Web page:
Instructor: J. Compton
This course seeks to study the politics of labour within the context of neoliberal networked capitalism. It takes a critical historical approach, seeking to situate labour – both organized and unorganized – within the context of capitalism’s ongoing deployment of technology to enhance the circuit of production, distribution and exchange of commodities. It seeks to answer the following questions: How do we understand labour in relation to capital? In what ways has the development of new technology affected the relations of power between employers and labour? What normative discourses are used to legitimate the use of new technologies in the accumulation process? What are their effects? Attention will be given to the strategies used by labour to assert independence from capital. Special focus will be given to understanding the unstable labour market in the wake of the 2008 financial collapse. There is a growing body of literature arguing the hegemony of neoliberal discourse has come to an end, and that current labour struggles are occurring in what political theorist Antonio Gramsci called the “interregnum” – a moment in which the consensus of dominant social factions no longer holds sway. Course readings will explore this thesis alongside actual examples of union mobilization.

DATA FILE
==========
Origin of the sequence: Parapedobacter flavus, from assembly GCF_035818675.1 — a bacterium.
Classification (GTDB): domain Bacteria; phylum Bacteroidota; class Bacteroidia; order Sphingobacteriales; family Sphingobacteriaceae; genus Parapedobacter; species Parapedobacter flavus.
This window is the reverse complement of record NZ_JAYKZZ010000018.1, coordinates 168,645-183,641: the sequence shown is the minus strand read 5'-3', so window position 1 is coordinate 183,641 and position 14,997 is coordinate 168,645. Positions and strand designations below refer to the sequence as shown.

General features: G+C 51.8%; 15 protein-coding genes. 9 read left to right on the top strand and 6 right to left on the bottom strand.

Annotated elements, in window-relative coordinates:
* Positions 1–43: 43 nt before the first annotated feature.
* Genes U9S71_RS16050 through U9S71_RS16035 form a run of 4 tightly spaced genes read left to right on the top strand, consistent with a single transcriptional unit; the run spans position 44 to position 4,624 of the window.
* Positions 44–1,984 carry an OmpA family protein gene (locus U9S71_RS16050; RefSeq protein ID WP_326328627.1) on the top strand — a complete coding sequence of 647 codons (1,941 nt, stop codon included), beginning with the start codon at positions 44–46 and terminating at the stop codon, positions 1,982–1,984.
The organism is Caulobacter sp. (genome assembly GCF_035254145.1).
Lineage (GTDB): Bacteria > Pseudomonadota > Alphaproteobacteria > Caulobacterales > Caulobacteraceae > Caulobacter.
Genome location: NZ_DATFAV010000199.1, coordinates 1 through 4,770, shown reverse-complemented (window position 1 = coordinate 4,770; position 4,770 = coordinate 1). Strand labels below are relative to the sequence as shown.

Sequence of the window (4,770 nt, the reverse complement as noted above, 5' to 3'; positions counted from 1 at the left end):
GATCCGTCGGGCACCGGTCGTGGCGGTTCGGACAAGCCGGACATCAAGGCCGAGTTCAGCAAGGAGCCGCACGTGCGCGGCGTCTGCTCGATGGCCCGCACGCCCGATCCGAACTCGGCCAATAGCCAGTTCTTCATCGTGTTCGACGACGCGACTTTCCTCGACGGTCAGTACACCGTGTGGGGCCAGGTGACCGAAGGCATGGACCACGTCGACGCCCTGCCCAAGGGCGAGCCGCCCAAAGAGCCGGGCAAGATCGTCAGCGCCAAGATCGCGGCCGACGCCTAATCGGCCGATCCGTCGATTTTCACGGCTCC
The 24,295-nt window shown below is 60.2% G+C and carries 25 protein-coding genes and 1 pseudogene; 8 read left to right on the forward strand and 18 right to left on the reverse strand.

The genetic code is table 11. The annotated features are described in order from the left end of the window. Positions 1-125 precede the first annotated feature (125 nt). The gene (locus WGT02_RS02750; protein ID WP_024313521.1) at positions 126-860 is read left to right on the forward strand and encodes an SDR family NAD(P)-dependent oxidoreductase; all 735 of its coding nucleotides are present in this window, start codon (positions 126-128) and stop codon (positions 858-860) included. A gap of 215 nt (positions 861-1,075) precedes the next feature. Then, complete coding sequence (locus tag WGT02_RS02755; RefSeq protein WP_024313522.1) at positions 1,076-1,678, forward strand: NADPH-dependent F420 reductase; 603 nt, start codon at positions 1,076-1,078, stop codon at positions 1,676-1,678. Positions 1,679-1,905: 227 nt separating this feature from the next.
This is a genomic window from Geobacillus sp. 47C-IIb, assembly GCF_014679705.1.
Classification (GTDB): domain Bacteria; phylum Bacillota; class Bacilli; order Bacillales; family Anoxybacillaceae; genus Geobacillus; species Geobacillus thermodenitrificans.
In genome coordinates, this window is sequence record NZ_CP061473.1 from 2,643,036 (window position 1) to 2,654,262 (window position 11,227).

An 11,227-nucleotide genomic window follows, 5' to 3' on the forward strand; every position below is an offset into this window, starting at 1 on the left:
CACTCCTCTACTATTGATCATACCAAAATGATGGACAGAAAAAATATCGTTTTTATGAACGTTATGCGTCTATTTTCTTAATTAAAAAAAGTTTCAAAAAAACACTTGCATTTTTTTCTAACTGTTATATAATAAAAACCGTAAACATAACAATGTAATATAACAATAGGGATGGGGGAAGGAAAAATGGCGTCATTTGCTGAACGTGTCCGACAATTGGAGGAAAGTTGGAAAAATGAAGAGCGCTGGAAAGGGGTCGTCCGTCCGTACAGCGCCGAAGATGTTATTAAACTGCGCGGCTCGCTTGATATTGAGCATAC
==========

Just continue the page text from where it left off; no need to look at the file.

Course Syllabi for FIMS 9620B-650 (Winter 2021)
The syllabi for this course is a PDF file that requires a FIMS account to view